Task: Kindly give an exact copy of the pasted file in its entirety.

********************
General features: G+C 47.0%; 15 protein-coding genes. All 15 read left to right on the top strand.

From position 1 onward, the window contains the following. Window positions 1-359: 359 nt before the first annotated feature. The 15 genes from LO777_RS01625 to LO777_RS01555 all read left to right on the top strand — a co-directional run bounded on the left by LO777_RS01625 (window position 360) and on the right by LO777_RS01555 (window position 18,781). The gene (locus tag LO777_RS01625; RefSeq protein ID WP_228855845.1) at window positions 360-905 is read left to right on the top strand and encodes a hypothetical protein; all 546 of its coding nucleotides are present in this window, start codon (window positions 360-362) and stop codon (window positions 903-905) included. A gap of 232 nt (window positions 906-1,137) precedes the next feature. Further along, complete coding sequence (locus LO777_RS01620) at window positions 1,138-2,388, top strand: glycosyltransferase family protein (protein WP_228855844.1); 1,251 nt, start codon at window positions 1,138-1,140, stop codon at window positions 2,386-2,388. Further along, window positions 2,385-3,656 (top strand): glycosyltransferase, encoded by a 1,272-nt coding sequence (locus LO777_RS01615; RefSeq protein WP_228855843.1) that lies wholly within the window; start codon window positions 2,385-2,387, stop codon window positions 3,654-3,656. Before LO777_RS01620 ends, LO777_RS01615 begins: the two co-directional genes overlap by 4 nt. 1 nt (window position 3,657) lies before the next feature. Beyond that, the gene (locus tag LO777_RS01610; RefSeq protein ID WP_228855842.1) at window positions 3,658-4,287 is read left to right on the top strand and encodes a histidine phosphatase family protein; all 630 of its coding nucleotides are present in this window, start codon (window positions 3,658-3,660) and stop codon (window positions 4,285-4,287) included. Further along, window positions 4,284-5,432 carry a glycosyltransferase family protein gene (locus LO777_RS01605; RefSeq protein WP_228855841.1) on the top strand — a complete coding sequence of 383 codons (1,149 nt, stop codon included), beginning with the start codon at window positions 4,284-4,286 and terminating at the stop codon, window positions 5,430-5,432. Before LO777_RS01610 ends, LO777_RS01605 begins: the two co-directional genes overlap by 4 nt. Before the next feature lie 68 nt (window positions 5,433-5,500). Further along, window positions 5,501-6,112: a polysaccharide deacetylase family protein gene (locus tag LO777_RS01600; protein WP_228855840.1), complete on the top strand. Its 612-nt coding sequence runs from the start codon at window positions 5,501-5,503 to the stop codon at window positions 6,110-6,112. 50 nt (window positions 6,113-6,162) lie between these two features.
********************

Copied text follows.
General features: G+C 47.0%; 15 protein-coding genes. All 15 read left to right on the top strand.

From position 1 onward, the window contains the following. Window positions 1-359: 359 nt before the first annotated feature. The 15 genes from LO777_RS01625 to LO777_RS01555 all read left to right on the top strand — a co-directional run bounded on the left by LO777_RS01625 (window position 360) and on the right by LO777_RS01555 (window position 18,781). The gene (locus tag LO777_RS01625; RefSeq protein ID WP_228855845.1) at window positions 360-905 is read left to right on the top strand and encodes a hypothetical protein; all 546 of its coding nucleotides are present in this window, start codon (window positions 360-362) and stop codon (window positions 903-905) included. A gap of 232 nt (window positions 906-1,137) precedes the next feature. Further along, complete coding sequence (locus LO777_RS01620) at window positions 1,138-2,388, top strand: glycosyltransferase family protein (protein WP_228855844.1); 1,251 nt, start codon at window positions 1,138-1,140, stop codon at window positions 2,386-2,388. Further along, window positions 2,385-3,656 (top strand): glycosyltransferase, encoded by a 1,272-nt coding sequence (locus LO777_RS01615; RefSeq protein WP_228855843.1) that lies wholly within the window; start codon window positions 2,385-2,387, stop codon window positions 3,654-3,656. Before LO777_RS01620 ends, LO777_RS01615 begins: the two co-directional genes overlap by 4 nt. 1 nt (window position 3,657) lies before the next feature. Beyond that, the gene (locus tag LO777_RS01610; RefSeq protein ID WP_228855842.1) at window positions 3,658-4,287 is read left to right on the top strand and encodes a histidine phosphatase family protein; all 630 of its coding nucleotides are present in this window, start codon (window positions 3,658-3,660) and stop codon (window positions 4,285-4,287) included. Further along, window positions 4,284-5,432 carry a glycosyltransferase family protein gene (locus LO777_RS01605; RefSeq protein WP_228855841.1) on the top strand — a complete coding sequence of 383 codons (1,149 nt, stop codon included), beginning with the start codon at window positions 4,284-4,286 and terminating at the stop codon, window positions 5,430-5,432. Before LO777_RS01610 ends, LO777_RS01605 begins: the two co-directional genes overlap by 4 nt. Before the next feature lie 68 nt (window positions 5,433-5,500). Further along, window positions 5,501-6,112: a polysaccharide deacetylase family protein gene (locus tag LO777_RS01600; protein WP_228855840.1), complete on the top strand. Its 612-nt coding sequence runs from the start codon at window positions 5,501-5,503 to the stop codon at window positions 6,110-6,112. 50 nt (window positions 6,113-6,162) lie between these two features.